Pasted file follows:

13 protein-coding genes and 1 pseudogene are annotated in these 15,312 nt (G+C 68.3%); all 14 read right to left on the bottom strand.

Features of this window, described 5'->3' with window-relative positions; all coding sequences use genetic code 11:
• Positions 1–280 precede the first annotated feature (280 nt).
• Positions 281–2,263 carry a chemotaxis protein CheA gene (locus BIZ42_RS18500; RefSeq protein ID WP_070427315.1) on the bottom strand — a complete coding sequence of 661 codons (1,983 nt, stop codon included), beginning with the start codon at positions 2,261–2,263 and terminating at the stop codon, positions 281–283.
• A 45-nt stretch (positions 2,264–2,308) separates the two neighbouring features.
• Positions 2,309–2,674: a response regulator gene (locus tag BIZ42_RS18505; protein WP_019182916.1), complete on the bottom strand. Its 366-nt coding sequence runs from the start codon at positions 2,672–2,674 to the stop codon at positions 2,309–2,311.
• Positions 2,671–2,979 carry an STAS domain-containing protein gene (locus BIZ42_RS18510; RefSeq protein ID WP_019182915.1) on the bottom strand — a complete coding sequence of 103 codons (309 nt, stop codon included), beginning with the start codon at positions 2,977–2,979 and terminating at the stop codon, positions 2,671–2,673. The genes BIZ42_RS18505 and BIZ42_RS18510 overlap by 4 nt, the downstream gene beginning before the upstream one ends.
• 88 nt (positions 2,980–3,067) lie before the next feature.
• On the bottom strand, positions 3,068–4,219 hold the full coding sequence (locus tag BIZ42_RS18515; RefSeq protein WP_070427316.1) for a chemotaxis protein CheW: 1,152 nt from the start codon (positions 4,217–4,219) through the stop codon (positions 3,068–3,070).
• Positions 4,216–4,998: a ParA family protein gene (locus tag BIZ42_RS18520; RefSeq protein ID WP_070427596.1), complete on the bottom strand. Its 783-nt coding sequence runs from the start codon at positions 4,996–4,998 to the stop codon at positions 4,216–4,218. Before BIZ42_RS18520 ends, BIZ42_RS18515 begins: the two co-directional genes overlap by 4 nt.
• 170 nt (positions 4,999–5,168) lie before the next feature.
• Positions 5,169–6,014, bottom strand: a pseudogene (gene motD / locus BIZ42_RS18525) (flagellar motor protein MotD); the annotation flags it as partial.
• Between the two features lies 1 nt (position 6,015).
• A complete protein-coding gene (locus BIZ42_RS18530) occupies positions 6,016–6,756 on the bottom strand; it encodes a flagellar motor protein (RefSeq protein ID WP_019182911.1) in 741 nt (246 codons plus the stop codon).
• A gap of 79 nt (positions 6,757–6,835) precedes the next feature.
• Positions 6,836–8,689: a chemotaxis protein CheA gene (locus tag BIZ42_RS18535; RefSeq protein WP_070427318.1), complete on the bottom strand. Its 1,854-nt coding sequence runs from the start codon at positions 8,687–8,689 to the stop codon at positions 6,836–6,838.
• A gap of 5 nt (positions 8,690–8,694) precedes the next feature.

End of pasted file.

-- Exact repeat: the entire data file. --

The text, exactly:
13 protein-coding genes and 1 pseudogene are annotated in these 15,312 nt (G+C 68.3%); all 14 read right to left on the bottom strand.

Features of this window, described 5'->3' with window-relative positions; all coding sequences use genetic code 11:
• Positions 1–280 precede the first annotated feature (280 nt).
• Positions 281–2,263 carry a chemotaxis protein CheA gene (locus BIZ42_RS18500; RefSeq protein ID WP_070427315.1) on the bottom strand — a complete coding sequence of 661 codons (1,983 nt, stop codon included), beginning with the start codon at positions 2,261–2,263 and terminating at the stop codon, positions 281–283.
• A 45-nt stretch (positions 2,264–2,308) separates the two neighbouring features.
• Positions 2,309–2,674: a response regulator gene (locus tag BIZ42_RS18505; protein WP_019182916.1), complete on the bottom strand. Its 366-nt coding sequence runs from the start codon at positions 2,672–2,674 to the stop codon at positions 2,309–2,311.
• Positions 2,671–2,979 carry an STAS domain-containing protein gene (locus BIZ42_RS18510; RefSeq protein ID WP_019182915.1) on the bottom strand — a complete coding sequence of 103 codons (309 nt, stop codon included), beginning with the start codon at positions 2,977–2,979 and terminating at the stop codon, positions 2,671–2,673. The genes BIZ42_RS18505 and BIZ42_RS18510 overlap by 4 nt, the downstream gene beginning before the upstream one ends.
• 88 nt (positions 2,980–3,067) lie before the next feature.
• On the bottom strand, positions 3,068–4,219 hold the full coding sequence (locus tag BIZ42_RS18515; RefSeq protein WP_070427316.1) for a chemotaxis protein CheW: 1,152 nt from the start codon (positions 4,217–4,219) through the stop codon (positions 3,068–3,070).
• Positions 4,216–4,998: a ParA family protein gene (locus tag BIZ42_RS18520; RefSeq protein ID WP_070427596.1), complete on the bottom strand. Its 783-nt coding sequence runs from the start codon at positions 4,996–4,998 to the stop codon at positions 4,216–4,218. Before BIZ42_RS18520 ends, BIZ42_RS18515 begins: the two co-directional genes overlap by 4 nt.
• 170 nt (positions 4,999–5,168) lie before the next feature.
• Positions 5,169–6,014, bottom strand: a pseudogene (gene motD / locus BIZ42_RS18525) (flagellar motor protein MotD); the annotation flags it as partial.
• Between the two features lies 1 nt (position 6,015).
• A complete protein-coding gene (locus BIZ42_RS18530) occupies positions 6,016–6,756 on the bottom strand; it encodes a flagellar motor protein (RefSeq protein ID WP_019182911.1) in 741 nt (246 codons plus the stop codon).
• A gap of 79 nt (positions 6,757–6,835) precedes the next feature.
• Positions 6,836–8,689: a chemotaxis protein CheA gene (locus tag BIZ42_RS18535; RefSeq protein WP_070427318.1), complete on the bottom strand. Its 1,854-nt coding sequence runs from the start codon at positions 8,687–8,689 to the stop codon at positions 6,836–6,838.
• A gap of 5 nt (positions 8,690–8,694) precedes the next feature.